It’s a complex set of mechanics that can easily overwhelm you in your initial few attempt to survive the dungeon, and whilst a tutorial is present, it’s hidden away behind in-game menus and is disappointingly text-based. However, once you do figure out how everything fits together it reveals itself to be magnificently conceived and well-balanced, as well as hugely compelling.

Different escape pods can be chosen at the start – once they’re unlocked – which modify the experience with additional challenges, and the characters offer a variety of different skills and stats to change things up, all this on top of the procedurally generated nature of the title and Dungeon of the Endless possesses oodles of longevity.

Dungeon of the Endless 3

The bugs truly are horrendous in this preview build, however. Research not completing, monsters that can’t be targeted, the level not ending once you reach the exit with the crystal, freezing on the transition screen between floors, and several more bugs hindered our progress over and over again. It remained fun but became frustrating, but as long as these bugs are quelled for release, then I’m certain when we come to review Dungeon of the Endless, the praise will be astronomical.

Kaiju Panic review

Kaiju Panic

Kaiju Panic, from indie team Mechabit, is a real-time tower defence game. Following the impact of a series of meteorites across the world, strange never-before seen Kaiju have begun amassing near the impact sites. These meteors are also having a mutagenic effect on the Kaiju, transforming them into more powerful and devastating foes.

You are the commander of an international response team charged with rescuing as many civilians as possible while both staving off the marauding Kaiju as well as recovering their constituent parts to aid in further research in order to defeat them.

In order to stave off the onslaught, you have command of an orbiting distribution platform that can drop defensive structures to a location, purchased using recovered shards of the downed meteorites. These are extracted by placing processors in their direct proximity, much like the Command & Conquer refineries.

Each area has two types of mission; recover and extract. During the recovery phase you must locate and recruit members of the public while protecting your headquarters from increasing waves of enemy Kaiju, and with over 40 different enemies, each with their own strengths and weaknesses, planning how to defend is the order of the day. To achieve this, you are given advance notice of the direction and type of Kaiju attacking. Extraction missions are the final big showdown for each district, with a shuttle on a set timer inbound to rescue all the civilians you have managed to save and will typically feature a Super Kaiju such as Chibizilla.

Chibizilla

Much like many mobile games, each round has a scoring system linked to additional challenges that can be accomplished during a round, such as protecting all high value buildings in the area, collecting ceremonial masks, or even activating pentagrams in the correct order. Accomplishing these also typically rewards you with additional meteorite shards, so it benefits to attempt these supplemental requirements.

The story, such that it is, is conveyed using storyboards and traces of the humour Mechabit have infused into the game bleed through into these sections. This is further exemplified when in the Kaiju Lab, where you can read the humorous and informative analysis on the Kaiju you have encountered, along with the profiles of the 180 plus civilians you will encounter throughout the game.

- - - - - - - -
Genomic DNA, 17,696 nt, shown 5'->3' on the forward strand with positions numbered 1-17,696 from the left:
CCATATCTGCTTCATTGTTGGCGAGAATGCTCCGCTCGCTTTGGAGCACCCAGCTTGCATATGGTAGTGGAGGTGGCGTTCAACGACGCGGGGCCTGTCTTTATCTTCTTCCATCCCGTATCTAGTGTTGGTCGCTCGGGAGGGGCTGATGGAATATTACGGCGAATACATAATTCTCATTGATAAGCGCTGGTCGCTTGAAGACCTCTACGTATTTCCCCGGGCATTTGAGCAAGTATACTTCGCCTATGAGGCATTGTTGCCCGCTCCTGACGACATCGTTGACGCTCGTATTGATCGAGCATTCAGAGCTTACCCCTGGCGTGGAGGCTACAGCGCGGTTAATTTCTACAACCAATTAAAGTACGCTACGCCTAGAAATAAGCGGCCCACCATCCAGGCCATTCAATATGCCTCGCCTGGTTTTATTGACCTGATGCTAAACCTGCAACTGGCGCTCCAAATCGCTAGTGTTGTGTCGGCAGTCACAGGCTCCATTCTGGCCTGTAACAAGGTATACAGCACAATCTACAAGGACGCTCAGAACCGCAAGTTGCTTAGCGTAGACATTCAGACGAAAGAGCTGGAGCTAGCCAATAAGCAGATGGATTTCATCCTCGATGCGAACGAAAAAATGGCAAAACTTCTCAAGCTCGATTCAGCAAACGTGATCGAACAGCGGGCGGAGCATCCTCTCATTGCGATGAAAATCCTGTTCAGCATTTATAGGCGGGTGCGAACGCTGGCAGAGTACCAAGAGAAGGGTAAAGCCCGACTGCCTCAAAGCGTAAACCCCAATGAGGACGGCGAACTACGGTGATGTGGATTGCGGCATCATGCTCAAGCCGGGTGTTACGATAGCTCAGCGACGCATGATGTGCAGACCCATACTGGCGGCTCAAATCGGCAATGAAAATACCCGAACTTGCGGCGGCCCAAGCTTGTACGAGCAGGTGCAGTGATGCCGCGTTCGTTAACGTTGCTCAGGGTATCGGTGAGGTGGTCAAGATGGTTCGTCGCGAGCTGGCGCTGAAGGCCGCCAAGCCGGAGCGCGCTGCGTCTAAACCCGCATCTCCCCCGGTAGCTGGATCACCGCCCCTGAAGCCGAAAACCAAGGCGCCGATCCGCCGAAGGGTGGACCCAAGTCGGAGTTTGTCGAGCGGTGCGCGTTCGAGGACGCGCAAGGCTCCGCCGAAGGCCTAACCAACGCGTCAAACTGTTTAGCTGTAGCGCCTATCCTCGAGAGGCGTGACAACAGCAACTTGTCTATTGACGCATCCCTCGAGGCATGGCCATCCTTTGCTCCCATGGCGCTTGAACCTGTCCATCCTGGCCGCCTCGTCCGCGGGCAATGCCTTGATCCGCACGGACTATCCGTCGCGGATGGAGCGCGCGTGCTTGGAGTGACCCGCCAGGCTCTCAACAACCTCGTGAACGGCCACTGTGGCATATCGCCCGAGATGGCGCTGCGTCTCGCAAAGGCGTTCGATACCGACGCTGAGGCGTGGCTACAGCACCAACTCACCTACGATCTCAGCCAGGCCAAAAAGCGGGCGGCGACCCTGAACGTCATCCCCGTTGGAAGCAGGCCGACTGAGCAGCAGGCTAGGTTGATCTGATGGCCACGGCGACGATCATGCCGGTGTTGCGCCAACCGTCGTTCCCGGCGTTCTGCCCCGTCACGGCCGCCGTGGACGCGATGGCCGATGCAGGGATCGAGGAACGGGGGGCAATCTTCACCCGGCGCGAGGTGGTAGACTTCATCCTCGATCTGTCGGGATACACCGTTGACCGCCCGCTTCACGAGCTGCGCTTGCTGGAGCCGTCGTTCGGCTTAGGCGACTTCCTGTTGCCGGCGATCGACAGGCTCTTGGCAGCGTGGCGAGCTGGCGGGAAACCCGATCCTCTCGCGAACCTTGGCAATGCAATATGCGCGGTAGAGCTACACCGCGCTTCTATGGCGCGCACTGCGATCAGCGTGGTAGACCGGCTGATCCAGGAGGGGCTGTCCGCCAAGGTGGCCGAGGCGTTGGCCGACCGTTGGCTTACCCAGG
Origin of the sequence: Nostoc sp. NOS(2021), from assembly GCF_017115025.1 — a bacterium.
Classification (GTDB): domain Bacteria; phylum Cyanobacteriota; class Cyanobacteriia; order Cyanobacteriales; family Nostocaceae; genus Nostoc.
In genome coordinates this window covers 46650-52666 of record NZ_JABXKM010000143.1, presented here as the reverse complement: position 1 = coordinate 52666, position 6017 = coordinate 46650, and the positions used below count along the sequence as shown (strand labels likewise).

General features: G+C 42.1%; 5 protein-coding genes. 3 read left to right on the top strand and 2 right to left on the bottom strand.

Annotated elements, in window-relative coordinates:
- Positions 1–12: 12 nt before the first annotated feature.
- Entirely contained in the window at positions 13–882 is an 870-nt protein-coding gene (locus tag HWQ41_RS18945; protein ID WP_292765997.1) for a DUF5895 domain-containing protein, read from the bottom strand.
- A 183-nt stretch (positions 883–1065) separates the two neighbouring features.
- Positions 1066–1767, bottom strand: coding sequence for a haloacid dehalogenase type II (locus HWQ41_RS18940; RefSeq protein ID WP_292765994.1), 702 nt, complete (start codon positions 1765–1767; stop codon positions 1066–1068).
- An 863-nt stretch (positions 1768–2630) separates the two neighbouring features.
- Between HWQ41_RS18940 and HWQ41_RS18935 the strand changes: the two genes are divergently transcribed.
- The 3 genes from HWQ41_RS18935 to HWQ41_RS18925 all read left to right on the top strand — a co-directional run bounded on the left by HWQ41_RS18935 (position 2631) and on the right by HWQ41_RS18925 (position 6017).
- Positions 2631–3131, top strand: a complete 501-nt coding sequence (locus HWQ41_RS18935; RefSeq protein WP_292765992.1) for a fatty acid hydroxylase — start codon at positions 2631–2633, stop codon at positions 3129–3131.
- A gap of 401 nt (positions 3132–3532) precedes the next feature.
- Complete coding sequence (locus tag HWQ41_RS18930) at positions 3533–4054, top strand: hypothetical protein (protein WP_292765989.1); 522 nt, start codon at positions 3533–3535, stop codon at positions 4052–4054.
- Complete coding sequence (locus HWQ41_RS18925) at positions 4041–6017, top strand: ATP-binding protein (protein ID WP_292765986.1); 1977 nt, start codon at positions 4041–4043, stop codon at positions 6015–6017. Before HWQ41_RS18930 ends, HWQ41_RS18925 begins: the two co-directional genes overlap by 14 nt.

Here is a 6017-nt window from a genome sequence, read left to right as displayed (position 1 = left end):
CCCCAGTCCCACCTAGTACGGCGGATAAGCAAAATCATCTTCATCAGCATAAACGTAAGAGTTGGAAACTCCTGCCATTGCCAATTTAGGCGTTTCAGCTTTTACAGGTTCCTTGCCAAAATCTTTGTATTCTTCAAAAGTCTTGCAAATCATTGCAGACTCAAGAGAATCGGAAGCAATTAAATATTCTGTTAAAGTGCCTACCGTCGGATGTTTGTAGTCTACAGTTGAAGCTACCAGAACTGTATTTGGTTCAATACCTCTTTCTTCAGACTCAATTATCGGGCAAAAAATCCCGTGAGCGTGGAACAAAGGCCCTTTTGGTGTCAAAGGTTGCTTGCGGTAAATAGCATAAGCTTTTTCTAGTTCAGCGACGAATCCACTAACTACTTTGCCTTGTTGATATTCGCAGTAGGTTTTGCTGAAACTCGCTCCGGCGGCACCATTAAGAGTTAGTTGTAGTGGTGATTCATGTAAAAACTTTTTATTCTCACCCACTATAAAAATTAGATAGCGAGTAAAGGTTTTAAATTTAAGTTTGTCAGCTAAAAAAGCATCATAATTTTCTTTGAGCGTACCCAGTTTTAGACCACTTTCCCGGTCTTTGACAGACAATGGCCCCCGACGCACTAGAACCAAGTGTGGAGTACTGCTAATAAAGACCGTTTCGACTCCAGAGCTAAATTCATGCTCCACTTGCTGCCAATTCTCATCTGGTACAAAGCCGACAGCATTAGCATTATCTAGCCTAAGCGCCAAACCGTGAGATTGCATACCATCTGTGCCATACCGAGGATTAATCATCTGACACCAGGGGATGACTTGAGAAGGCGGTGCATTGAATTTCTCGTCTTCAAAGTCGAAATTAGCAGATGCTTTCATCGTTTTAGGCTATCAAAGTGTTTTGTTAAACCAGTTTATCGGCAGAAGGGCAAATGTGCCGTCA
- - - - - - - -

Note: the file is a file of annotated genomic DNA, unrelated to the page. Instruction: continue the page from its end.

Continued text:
The Lab also serves to provide you with research capabilities, allowing upgrades and purchases for the defenses you can build under the Cannon, Acid, Laser, Explosive and Utility tech trees contained within, encompassing the 19 different orbital drops at your disposal. It also houses your Commander skills, that convey a range of perks and buffs to make the battle that much easier such as the increased building health, unit health, shard pick up range and even an orbital strike that can do mass amounts of damage to the invading beasts. All of these are purchasable using the research points that drop from defeated Kaiju.

Graphically, Kaiju Panic is very simple and characters appear one part playmobile, one part cannon fodder to create a very unique style. These characters serve further function and provide additional depth to the game. As you collect the civilians in the area, they follow you around and approaching constructions will have them aid in its manufacture speeding up the development time. They will also repair any damaged structures in the environment, excluding the HQ itself, but their main function lies with the defensive structures. approaching these allows you to staff the weapons with civilians, each of whom have their own particular buffs and advantages; some give greater range to the weapons, some repair it from within, and some even convey specific damage types such as fire or acid to the weapon. Balancing the need for increased damage output and range with the ability to quickly throw up more structures is a further critical mechanic you have to keep in mind as you progress further into the game.

Battle

One of the key frustrations I found, was when encountering new Kaiju. Some are vulnerable only to specific weapons, and until you have killed one to obtain research on them, it is impossible to predict what will and won’t work. With that in mind, you can find yourself out of resource and with the wrong defensive strategy for several fights as you try to work out which attack method will work, and as the range of structures available increases level upon level, this does mean there is an increased likelihood that you will apply the wrong tactic.

This can become quite frustrating, especially when you clear all but the last wave of enemies, only to be overrun and destroyed at the 11th hour.

Kaiju Panic is an extremely well polished, amazing and above all fun game, that straddles the boundary between a pick up and play game style and more in-depth strategy management. Those looking for something a little different, or have a hankering for a decent strategy game will be able to take a lot away from this title.

Thanks to Xbox and Mechabit for supporting TiX

[rprogress value=85 text=”TiX Score 85%”]